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Net als vorig jaar zijn we druk bezig geweest met de actieve werving en includering van deelnemers voor dit onderzoeksproject. Het vinden van geschikte consanguïne paren voor het case-control onderzoek heeft hierbij onze hoogste prioriteit. De strikte inclusiecriteria, evenals de niet altijd makkelijk te benaderen doelgroep, maakt dat het includeren van verwante paren nog altijd een grote tijdsinvestering vergt.

In Nederland hebben we goede contacten in ziekenhuizen die ons helpen met het verzamelen van geschikte deelnemers aan het onderzoek, en daarnaast hebben we onze buitenlandse contacten uitgebreid. We verwachten dat we door deze gezamenlijke inspanning medio van dit jaar voldoende paren geïncludeerd zullen hebben om aan de laboratorium werkzaamheden en de analyses te beginnen.

Via diverse klinisch genetische centra en verloskundigenpraktijken zijn we ook doorgegaan met het vinden van paren met een kinderwens of eerste zwangerschap. Op deze wijze hebben we voor ons cohort diverse paren kunnen includeren.

We hebben in de zomer van 2010 een artikel gepubliceerd in het tijdschrift BMC Medical Genetics, waarin we de methode van ons onderzoek beschrijven (zie het tabblad Resultaten).

 

Resultaten
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In augustus 2010 werd het volgende artikel gepubliceerd:

Teeuw, M. E., Henneman, L., Bochdanovits, Z., Heutink, P., Kuik, D. J., Cornel, M. C. et al. (2010). Do consanguineous parents of a child affected by an autosomal recessive disease have more DNA identical-by-descent than similarly-related parents with healthy offspring? Design of a case-control study. BMC.Med.Genet., 11, 113.

Samenvatting van de aanvraag

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Children of consanguineous couples , i.e. couples in which both partners have a common ancestor, are at increased risk of morbidity and early mortality. The level of risk depends on the degree of relationship of their parents. For instance for children of first cousins the risk of congenital/genetic disorders and of early mortality is 2-3% and about 4%, respecively, above the level for children of unrelated partners. The excess risk is mainly caused by autosomal recessive disorders, most of which have not manifested themselves in the wider family yet.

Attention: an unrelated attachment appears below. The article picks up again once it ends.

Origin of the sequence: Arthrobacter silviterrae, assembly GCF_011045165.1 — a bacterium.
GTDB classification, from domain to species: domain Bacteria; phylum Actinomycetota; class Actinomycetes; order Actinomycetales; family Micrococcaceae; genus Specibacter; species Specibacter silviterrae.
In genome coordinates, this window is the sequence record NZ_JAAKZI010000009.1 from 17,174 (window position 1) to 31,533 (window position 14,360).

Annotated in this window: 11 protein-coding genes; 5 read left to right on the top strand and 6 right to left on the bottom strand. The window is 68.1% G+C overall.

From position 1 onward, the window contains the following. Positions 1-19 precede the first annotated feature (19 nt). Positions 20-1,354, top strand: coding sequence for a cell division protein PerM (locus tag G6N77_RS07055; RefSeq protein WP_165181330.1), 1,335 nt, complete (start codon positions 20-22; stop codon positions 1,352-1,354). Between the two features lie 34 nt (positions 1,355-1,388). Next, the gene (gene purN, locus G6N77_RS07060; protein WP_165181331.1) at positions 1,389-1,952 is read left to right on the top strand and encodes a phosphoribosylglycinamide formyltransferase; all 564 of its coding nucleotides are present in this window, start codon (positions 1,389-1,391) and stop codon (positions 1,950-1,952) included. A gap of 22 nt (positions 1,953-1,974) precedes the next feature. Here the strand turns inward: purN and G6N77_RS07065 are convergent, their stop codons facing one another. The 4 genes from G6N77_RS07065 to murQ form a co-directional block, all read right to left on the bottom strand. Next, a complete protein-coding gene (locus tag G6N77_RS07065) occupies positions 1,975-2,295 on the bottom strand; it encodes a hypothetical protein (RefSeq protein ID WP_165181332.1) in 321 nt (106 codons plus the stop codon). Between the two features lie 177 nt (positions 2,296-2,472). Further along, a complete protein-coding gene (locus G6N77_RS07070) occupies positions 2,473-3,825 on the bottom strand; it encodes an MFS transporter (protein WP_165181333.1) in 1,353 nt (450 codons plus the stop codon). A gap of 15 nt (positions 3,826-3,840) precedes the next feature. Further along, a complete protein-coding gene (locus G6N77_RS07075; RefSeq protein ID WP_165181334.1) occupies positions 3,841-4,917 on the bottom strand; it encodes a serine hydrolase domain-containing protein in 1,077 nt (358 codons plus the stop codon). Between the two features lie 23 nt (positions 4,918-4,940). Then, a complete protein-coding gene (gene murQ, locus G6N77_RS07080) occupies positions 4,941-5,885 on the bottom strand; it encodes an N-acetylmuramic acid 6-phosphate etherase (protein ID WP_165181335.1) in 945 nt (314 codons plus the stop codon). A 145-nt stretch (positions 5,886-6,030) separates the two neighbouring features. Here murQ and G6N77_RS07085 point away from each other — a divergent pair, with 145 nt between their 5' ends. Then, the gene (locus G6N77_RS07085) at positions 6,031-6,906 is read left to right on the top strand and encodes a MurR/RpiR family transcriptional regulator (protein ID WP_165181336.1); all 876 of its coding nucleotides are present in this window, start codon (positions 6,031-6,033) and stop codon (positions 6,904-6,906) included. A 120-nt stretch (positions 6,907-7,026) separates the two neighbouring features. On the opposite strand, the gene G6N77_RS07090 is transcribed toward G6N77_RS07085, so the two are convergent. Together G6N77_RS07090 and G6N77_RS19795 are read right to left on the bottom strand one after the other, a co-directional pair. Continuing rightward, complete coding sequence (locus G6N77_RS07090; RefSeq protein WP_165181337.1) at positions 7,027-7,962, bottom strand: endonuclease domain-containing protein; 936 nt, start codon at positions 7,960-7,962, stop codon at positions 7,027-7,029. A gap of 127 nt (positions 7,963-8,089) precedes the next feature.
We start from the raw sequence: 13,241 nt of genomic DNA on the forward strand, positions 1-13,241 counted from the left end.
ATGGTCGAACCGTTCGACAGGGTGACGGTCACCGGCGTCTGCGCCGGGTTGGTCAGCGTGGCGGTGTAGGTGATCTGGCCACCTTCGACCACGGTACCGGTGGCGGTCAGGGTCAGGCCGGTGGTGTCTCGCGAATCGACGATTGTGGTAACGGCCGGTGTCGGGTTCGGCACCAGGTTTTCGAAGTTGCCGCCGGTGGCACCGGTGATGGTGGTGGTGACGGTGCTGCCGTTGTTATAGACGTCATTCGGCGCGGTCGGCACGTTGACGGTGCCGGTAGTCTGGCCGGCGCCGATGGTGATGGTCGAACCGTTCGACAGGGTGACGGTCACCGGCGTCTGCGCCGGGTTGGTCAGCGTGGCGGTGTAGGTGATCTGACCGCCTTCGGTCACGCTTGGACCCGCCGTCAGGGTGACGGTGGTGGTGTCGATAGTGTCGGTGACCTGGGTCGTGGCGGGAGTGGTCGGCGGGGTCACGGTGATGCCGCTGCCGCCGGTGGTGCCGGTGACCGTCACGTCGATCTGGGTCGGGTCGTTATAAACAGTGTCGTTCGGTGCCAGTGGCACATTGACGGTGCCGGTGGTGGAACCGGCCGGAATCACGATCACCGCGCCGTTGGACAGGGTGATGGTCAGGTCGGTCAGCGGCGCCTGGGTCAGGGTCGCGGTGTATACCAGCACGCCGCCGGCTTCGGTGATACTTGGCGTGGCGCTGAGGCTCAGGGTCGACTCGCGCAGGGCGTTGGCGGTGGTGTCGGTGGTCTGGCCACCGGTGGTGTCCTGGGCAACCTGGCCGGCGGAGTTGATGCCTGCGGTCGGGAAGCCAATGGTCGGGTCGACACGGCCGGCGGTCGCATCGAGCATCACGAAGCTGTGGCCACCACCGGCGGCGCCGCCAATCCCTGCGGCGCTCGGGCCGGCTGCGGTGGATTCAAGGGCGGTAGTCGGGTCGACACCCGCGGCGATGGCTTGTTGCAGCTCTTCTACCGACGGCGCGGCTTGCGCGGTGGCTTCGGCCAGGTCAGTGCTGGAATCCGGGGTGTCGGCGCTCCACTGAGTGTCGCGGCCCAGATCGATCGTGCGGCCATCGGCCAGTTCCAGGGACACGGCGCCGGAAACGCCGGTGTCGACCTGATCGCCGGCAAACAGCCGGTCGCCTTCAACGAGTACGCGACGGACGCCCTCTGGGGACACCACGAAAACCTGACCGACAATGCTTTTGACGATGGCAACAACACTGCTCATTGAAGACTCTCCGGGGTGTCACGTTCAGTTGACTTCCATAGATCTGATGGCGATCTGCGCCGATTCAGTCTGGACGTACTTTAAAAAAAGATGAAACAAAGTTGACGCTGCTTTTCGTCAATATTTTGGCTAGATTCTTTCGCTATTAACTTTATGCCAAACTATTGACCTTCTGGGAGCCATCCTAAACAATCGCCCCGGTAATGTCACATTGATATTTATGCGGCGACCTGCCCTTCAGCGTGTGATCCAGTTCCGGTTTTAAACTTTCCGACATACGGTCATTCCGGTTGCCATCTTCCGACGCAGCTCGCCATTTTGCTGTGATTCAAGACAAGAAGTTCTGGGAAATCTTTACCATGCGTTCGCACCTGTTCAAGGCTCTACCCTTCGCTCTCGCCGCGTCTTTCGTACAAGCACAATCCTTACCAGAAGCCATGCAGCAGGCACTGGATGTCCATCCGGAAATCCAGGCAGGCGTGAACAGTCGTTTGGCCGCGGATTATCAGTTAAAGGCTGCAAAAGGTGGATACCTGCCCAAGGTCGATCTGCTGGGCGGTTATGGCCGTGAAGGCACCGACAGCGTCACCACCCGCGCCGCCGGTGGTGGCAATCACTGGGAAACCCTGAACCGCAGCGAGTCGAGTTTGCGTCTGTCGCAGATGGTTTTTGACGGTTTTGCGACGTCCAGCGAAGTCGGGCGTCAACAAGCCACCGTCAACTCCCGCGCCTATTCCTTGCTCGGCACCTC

It is estimated that one in every 12 children world-wide has consanguineous parents. The prevalence of consanguinity is 20 or more percent in one-sixth of the world population. In the Netherlands consanguinity is found especially in migrant populations e.g. in Turkish and Moroccan immigrants and their descendants. It is understood that 25-30% of the marriages in these communities are first cousin matings.

 

If one compares the 2-4% excess risk in offspring of first cousins with the 25% risk for children of parents who are carriers for an autosomal recessive disease, one has to conclude that of all first cousin couples a minority is at significant high risk (25% or more), while the majority has no or a very limited excess risk. The ambition of this research is to develop and test a method which can identify among all consanguineous couples the ones which are at high risk.

 

The excess risk of autosomal recessive disease in the offspring of consanguineous couples is conditional on: 1) the presence of identical alleles in both parents, descending from the common ancestor(s); 2) the presence of pathological mutations in the ancestral alleles. The more DNA identical by descent is shared by parents, the higher the risk of excess morbidity and mortality in their children. The proportion of shared DNA can be assessed by genome-wide single nucleotide polymorphism (SNP) analysis.

 

In this research we want to answer the following questions:

 

1. Do consanguineous parents with children affected by autosomal recessive diseases share more DNA indeed than consanguineous parents who are believed to be related to the same degree, but only have healthy children? This question will be approached by means of a case-control design, involving 100 cases and 100 controls. We will combine data on cases and controls from an ongoing research project in Oman with data from Dutch cases and controls.

 

2. What exact risk figures should be given for the proportions of shared DNA in different couples? Here we will employ a cohort design. Two cohorts will be constituted, a historic cohort and a current cohort. First estimates will be obtained from the historic cohort. The current cohort will enable us to arrive at more precise figures in the future.

 

3. Do consanguineous couples believe that SNP analysis or a further improvement towards exact identification of the diseases for which their children are at risk, would be of help to them, influence reproductive decision making, and if so to what extent? This question will be approached by means of structured interviews in 60-100 partners from the current cohort.

 

Implementation of the proposed method is conditional on the results of this research and not a part of this project. Participants will not be informed about their own results before we can be confident of the precise risk figures.

 

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